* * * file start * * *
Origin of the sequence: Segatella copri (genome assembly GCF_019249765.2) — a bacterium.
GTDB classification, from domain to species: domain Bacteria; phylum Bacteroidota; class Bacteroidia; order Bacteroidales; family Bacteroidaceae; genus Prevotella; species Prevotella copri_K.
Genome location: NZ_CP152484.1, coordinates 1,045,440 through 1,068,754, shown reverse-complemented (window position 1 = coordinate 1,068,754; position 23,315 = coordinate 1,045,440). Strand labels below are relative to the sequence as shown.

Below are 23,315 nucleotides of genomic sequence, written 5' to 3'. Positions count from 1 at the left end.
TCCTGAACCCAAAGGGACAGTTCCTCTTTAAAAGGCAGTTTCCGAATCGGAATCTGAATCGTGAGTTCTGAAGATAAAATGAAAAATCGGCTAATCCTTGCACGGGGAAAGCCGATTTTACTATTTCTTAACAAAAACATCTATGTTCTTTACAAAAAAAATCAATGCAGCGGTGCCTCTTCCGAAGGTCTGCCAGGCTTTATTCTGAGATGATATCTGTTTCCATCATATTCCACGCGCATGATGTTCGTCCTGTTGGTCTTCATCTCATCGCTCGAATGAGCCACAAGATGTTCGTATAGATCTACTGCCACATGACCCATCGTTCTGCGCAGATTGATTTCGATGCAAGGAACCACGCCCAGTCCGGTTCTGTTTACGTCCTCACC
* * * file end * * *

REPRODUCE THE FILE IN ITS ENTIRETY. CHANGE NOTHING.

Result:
Origin of the sequence: Segatella copri (genome assembly GCF_019249765.2) — a bacterium.
GTDB classification, from domain to species: domain Bacteria; phylum Bacteroidota; class Bacteroidia; order Bacteroidales; family Bacteroidaceae; genus Prevotella; species Prevotella copri_K.
Genome location: NZ_CP152484.1, coordinates 1,045,440 through 1,068,754, shown reverse-complemented (window position 1 = coordinate 1,068,754; position 23,315 = coordinate 1,045,440). Strand labels below are relative to the sequence as shown.

Below are 23,315 nucleotides of genomic sequence, written 5' to 3'. Positions count from 1 at the left end.
TCCTGAACCCAAAGGGACAGTTCCTCTTTAAAAGGCAGTTTCCGAATCGGAATCTGAATCGTGAGTTCTGAAGATAAAATGAAAAATCGGCTAATCCTTGCACGGGGAAAGCCGATTTTACTATTTCTTAACAAAAACATCTATGTTCTTTACAAAAAAAATCAATGCAGCGGTGCCTCTTCCGAAGGTCTGCCAGGCTTTATTCTGAGATGATATCTGTTTCCATCATATTCCACGCGCATGATGTTCGTCCTGTTGGTCTTCATCTCATCGCTCGAATGAGCCACAAGATGTTCGTATAGATCTACTGCCACATGACCCATCGTTCTGCGCAGATTGATTTCGATGCAAGGAACCACGCCCAGTCCGGTTCTGTTTACGTCCTCACC